More than 400 California students were notified earlier this week that a group of anonymous donors working with San Francisco based non-profit Students Rising Above (SRA) put up funds to fully wipe out the graduates’ student loan debt.
The students were informed via Zoom on a call with SRA CEO Elizabeth Devaney. The students were astounded and overwhelmed with joy.
The students on the call laughed, cried, danced, and thanked the donors.
Kimberly Armstrong, who owes nearly $300,000 in law school debt said simply, “I’m shocked… I almost don’t believe it.”
SRA alumni and software developer Alsidneio Bell said he was, “In awe! Flabbergasted! Taken aback…”
Bell said he figured his $55,000 student loan debt would be with him forever. Not anymore.
SRA has helped low-income, first-generation college students succeed for over 20 years. The organization provides students with personal guidance, mentoring, internships, and career guidance.
100% of SRA students come from low and moderate-income households, with 62% of the families living below the federal poverty line.
According to SRA’s Head of Programs Lorna Contreras-Townsend, scholarships and need-based federal grants notwithstanding, an average student involved with the program graduates with $8,000 in debt.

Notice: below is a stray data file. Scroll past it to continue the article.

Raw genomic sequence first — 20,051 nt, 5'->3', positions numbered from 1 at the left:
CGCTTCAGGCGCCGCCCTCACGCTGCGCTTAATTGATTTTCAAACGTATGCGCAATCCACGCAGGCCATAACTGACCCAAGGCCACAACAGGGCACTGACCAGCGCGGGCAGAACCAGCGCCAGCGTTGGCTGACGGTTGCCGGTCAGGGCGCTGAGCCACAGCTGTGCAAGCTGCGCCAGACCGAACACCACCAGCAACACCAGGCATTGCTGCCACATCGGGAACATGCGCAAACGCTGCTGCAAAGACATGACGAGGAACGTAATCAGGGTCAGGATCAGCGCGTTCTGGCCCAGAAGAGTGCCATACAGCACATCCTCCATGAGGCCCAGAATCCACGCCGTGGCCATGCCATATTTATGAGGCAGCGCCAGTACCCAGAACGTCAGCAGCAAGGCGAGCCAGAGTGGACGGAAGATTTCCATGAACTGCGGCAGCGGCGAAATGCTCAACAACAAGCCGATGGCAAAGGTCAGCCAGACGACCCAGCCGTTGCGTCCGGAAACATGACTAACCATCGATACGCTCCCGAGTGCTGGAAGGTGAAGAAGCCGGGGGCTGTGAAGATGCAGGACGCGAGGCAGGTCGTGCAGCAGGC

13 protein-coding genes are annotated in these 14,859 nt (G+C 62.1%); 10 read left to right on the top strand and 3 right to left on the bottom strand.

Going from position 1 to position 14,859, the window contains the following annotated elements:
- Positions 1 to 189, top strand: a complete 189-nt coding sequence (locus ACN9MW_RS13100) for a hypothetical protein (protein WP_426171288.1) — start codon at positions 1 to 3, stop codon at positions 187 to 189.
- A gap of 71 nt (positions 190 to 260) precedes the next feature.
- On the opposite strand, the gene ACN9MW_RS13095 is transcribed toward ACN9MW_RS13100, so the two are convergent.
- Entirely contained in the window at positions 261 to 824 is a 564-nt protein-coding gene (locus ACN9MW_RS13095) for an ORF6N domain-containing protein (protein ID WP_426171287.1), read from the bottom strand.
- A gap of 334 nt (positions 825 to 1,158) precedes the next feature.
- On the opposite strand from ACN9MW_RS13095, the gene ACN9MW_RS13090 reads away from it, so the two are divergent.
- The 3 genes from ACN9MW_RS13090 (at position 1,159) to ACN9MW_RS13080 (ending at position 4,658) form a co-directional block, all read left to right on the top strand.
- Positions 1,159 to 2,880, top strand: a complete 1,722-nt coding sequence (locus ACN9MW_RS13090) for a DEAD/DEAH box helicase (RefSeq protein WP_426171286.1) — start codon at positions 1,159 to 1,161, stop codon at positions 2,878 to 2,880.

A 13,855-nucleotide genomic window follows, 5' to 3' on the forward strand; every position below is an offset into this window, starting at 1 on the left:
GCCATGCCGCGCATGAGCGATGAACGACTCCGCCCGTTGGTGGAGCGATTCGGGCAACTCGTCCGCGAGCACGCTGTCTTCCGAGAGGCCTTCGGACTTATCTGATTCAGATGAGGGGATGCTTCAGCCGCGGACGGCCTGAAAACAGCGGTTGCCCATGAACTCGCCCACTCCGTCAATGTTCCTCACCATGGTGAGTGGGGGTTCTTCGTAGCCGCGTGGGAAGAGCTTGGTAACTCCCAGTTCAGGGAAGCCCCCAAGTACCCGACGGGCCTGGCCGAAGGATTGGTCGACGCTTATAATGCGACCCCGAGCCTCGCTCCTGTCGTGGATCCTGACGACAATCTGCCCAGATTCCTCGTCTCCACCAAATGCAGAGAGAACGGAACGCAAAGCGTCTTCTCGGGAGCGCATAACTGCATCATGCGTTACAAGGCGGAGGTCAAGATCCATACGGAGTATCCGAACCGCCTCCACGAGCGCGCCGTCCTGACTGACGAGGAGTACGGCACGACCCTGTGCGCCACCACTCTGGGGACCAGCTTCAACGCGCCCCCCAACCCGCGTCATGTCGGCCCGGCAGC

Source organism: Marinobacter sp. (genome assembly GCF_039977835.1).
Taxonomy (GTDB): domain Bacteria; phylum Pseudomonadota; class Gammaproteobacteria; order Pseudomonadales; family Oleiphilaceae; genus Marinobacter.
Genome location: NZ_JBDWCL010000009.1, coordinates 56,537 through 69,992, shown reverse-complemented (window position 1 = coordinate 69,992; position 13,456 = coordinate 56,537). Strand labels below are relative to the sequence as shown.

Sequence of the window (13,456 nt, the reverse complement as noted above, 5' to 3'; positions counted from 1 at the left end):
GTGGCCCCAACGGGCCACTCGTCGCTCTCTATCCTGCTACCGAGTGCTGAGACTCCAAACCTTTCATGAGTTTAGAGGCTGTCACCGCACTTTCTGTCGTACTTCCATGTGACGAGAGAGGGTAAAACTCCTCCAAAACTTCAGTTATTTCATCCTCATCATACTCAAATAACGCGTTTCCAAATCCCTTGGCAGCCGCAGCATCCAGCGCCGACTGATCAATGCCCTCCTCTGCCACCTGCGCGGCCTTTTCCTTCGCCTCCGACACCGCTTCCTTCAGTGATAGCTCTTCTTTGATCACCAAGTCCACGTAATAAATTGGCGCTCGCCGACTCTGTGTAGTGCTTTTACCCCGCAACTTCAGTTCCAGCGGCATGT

The anonymous benefactors’ gift will undoubtedly change the lives of these young graduates.
“We are able to provide them now some financial freedom to make decisions,” said Contreras-Townsend. “In their careers that really speak to their heart.”
Former SRA scholar Dr. Zachary Tabb, a Global Pediatric Health Resident Physician at Baylor College of Medicine in Houston graduated medical school two years ago, owing about $160,000.
“It’s life-changing,” Tabb said of the donation. “I’ve had debt … really my entire adult life. And so it’s just something that everywhere you go, it follows you … So… this has been nice in that way where I can sort of look broader in terms of what I do next.”
Another SRA alumnus Stevon Cook hopes the donation will inspire others to give.
“People are breaking through generational poverty barriers. A lot of these young people are already miracles,” said Cook. “So we hope that this sets a trend with other scholarship organizations.”
“It’s really a generational impact,” Dr. Tabb added. “To completely un-burden myself and all of them … has a real multiplicative effect … not only on [my fellow SRA scholars’] lives, but on the contributions they can make to society.”
Contreras-Townsend hopes the donation will bring students peace of mind, especially as some are losing jobs or unable to find work amid the coronavirus crisis.
And to the anonymous donors, whoever you are, SRA students send their deepest thanks.
“God Bless you,” said Armstrong. “Definitely, God bless you. I thank you abundantly for even thinking about students like us.”